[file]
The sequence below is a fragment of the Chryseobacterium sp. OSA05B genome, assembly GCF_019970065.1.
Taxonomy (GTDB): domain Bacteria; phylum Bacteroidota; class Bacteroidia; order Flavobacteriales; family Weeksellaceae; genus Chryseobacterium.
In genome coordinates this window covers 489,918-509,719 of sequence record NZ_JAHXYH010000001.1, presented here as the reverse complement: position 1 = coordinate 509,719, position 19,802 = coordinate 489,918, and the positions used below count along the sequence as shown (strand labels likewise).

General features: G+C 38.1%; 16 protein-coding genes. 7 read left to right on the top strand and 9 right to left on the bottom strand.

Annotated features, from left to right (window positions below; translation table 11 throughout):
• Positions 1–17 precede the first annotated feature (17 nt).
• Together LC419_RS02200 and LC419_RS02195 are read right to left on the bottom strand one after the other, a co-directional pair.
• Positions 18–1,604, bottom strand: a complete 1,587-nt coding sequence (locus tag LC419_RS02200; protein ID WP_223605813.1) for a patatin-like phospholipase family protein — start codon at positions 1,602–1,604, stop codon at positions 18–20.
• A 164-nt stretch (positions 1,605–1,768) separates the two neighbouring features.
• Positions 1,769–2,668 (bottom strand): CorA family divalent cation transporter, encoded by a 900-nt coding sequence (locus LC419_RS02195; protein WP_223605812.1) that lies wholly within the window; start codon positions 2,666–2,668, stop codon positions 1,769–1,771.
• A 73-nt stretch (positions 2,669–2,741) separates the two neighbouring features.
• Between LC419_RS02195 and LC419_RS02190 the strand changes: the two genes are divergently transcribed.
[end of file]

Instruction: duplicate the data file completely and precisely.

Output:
The sequence below is a fragment of the Chryseobacterium sp. OSA05B genome, assembly GCF_019970065.1.
Taxonomy (GTDB): domain Bacteria; phylum Bacteroidota; class Bacteroidia; order Flavobacteriales; family Weeksellaceae; genus Chryseobacterium.
In genome coordinates this window covers 489,918-509,719 of sequence record NZ_JAHXYH010000001.1, presented here as the reverse complement: position 1 = coordinate 509,719, position 19,802 = coordinate 489,918, and the positions used below count along the sequence as shown (strand labels likewise).

General features: G+C 38.1%; 16 protein-coding genes. 7 read left to right on the top strand and 9 right to left on the bottom strand.

Annotated features, from left to right (window positions below; translation table 11 throughout):
• Positions 1–17 precede the first annotated feature (17 nt).
• Together LC419_RS02200 and LC419_RS02195 are read right to left on the bottom strand one after the other, a co-directional pair.
• Positions 18–1,604, bottom strand: a complete 1,587-nt coding sequence (locus tag LC419_RS02200; protein ID WP_223605813.1) for a patatin-like phospholipase family protein — start codon at positions 1,602–1,604, stop codon at positions 18–20.
• A 164-nt stretch (positions 1,605–1,768) separates the two neighbouring features.
• Positions 1,769–2,668 (bottom strand): CorA family divalent cation transporter, encoded by a 900-nt coding sequence (locus LC419_RS02195; protein WP_223605812.1) that lies wholly within the window; start codon positions 2,666–2,668, stop codon positions 1,769–1,771.
• A 73-nt stretch (positions 2,669–2,741) separates the two neighbouring features.
• Between LC419_RS02195 and LC419_RS02190 the strand changes: the two genes are divergently transcribed.